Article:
Authorize.Net will use lessons learned from last week's distributed denial-of-service attacks to harden its defenses, company officials said. But that's of little comfort to people like David Hoekje, president of PartsGuy.Com, an online heating and air conditioning parts dealer based in Traverse City, Mich.
This is his busy season, and being cut off from one of the Internet's biggest credit card processing services left him dead in the water for days. By Thursday morning, he said service had only been partially restored. "This is a week where I should have been able to do enough business to carry me through to spring," Hoekje said. "My sales are just gone."
He added, "This is the first time I've taken a hit like this, and what I've learned is that the network needs major infrastructural improvements. Having a server on the Web to conduct business is just a poor way to do things. There has to be some architectural changes so a service like this won't be so vulnerable in the future."
Glen Zimmerman is spokesman for Burlington, Mass.-based Lightbridge Inc., which purchased Authorize.Net in March. He said the company is working with the FBI and outside consultants to minimize disruptions to its customers, which number about 90,000. While the company is regaining control, he acknowledged intermittent attacks persist.
"We've minimized the impact of each attack and have quickly restored services," he said. "But we're still having some problems, and we ask our customers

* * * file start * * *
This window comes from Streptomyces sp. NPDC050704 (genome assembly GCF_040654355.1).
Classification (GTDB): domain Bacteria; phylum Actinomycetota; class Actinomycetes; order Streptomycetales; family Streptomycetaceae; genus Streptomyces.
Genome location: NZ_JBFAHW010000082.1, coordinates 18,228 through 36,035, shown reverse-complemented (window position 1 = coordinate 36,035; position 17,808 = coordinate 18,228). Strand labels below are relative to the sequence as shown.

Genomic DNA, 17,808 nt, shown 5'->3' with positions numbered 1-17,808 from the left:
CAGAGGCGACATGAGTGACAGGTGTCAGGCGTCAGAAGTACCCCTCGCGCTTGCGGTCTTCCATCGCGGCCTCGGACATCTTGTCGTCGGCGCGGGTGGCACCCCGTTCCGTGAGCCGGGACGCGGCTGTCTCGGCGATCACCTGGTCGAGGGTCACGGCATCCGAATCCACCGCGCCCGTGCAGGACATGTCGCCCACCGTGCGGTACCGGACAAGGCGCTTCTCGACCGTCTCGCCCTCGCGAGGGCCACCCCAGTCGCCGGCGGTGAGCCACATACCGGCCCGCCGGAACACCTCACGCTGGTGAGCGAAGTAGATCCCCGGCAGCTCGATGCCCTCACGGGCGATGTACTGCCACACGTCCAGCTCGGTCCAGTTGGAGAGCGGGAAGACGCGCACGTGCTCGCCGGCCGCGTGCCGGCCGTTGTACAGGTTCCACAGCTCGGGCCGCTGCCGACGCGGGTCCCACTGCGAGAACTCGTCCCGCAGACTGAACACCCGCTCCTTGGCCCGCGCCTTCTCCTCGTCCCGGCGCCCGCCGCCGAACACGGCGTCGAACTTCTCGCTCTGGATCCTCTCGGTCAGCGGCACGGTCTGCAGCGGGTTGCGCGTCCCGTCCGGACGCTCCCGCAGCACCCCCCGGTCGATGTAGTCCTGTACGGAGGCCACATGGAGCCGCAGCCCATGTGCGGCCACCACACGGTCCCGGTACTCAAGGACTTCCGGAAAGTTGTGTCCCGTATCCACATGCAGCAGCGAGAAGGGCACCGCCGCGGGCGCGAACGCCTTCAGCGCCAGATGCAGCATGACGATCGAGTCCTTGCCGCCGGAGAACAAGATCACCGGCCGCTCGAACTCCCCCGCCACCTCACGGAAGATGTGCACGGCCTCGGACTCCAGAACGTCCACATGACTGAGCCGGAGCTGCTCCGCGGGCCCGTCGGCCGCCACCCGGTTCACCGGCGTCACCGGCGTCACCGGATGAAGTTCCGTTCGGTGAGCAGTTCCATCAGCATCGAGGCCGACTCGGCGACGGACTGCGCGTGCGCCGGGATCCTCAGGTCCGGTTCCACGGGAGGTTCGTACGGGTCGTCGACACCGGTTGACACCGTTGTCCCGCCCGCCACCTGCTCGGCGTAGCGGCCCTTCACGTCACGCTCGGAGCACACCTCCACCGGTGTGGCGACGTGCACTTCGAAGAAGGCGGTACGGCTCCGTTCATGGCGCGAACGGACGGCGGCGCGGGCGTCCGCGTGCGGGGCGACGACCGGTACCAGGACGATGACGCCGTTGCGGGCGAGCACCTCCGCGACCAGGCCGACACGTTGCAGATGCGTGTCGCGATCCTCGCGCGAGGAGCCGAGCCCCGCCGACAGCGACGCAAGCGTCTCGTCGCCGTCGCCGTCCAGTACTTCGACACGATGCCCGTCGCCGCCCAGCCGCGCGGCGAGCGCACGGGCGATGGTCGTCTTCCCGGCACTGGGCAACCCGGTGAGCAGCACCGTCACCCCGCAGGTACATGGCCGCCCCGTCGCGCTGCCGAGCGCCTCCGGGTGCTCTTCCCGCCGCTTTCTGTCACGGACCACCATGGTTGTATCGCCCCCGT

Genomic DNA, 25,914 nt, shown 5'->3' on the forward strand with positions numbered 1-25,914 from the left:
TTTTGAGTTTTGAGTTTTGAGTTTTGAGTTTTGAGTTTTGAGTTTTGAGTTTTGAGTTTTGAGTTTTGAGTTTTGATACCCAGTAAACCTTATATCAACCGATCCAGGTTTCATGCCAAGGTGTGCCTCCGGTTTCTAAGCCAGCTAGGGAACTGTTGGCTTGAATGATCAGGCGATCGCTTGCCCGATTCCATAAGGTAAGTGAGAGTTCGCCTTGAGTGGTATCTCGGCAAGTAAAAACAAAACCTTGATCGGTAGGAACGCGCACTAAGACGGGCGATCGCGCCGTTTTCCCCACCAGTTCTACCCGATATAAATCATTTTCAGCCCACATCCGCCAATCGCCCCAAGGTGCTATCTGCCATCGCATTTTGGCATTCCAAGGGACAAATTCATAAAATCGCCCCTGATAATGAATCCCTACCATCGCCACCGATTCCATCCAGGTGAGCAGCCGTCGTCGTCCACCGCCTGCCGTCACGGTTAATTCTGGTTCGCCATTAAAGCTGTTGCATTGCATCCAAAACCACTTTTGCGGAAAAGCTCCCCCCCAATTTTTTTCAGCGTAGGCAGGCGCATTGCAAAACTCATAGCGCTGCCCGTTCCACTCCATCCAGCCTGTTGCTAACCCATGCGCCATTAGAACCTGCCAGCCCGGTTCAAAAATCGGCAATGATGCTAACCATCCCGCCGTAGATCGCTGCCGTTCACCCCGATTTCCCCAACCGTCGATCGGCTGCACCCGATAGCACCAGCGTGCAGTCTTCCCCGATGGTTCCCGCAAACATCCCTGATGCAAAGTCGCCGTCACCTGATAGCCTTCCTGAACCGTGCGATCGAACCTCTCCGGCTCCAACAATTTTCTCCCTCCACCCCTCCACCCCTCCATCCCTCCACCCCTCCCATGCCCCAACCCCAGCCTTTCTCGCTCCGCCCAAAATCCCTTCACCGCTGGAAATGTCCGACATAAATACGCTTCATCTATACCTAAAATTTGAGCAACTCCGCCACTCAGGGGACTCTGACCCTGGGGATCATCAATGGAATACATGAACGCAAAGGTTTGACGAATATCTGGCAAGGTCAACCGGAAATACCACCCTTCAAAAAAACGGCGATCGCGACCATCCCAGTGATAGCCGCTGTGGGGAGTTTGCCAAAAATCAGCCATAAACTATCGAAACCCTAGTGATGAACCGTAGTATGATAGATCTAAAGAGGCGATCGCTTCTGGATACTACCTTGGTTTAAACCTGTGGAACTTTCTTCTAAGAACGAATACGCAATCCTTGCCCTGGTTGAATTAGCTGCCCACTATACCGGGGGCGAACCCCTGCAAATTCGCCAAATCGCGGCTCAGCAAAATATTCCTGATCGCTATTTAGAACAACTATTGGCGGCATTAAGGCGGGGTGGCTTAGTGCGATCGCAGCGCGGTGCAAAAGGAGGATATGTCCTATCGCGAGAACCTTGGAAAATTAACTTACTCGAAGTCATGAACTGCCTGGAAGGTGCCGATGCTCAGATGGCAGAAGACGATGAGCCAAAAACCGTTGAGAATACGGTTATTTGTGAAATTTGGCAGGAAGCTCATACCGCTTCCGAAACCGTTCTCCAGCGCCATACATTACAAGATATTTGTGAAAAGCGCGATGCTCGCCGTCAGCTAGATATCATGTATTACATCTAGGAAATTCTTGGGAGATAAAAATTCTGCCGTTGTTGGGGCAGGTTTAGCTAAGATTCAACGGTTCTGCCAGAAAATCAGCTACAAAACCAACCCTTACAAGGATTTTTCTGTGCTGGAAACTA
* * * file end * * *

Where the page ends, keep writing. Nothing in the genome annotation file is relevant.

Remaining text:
Roy Banks, general manager of Authorize.Net, said security has always been a priority and that protection was in place. The problem is the attackers caught the company off guard with their methods. "We've invested heavily in defense, and we thought we were prepared," he said. "But the nature of this attack was something we had never experienced."
Banks said Authorize.Net has "learned a great deal" from the past week, and will incorporate those lessons into the next round of security upgrades. "The tactics of these people are evolving," he said. "Our security will evolve so we can stay ahead of them in the future."
Hoekje hopes so. "As far as my customers are concerned, when my site is down it only reflects on me," he said.
Tom Corn, vice president of business development for Cambridge, Mass.-based security firm Mazu Networks, said distributed denial-of-service attacks are particularly serious because they take more sophistication and coordination to pull off than typical outbreaks.
"You're dealing with multiple zombie machines that are targeting this one site," he said. "The fact that this is a DDoS against a financial institution is not a good sign for the future. These guys monitor their victims during the attack and adjust their tactics as the victims try to make their own adjustments. It's difficult to recover from something like that."
Information security experts have long worried about the rapid rise of financially motivated attacks. Zimmerman said FBI officials told him such attacks have picked up since June. Corn noted that since April, at least two other credit card sites have been attacked.
"The big lesson is this: If you rely on these big businesses, you have to ask them questions about how secure they are, not just what their rates are," Corn said.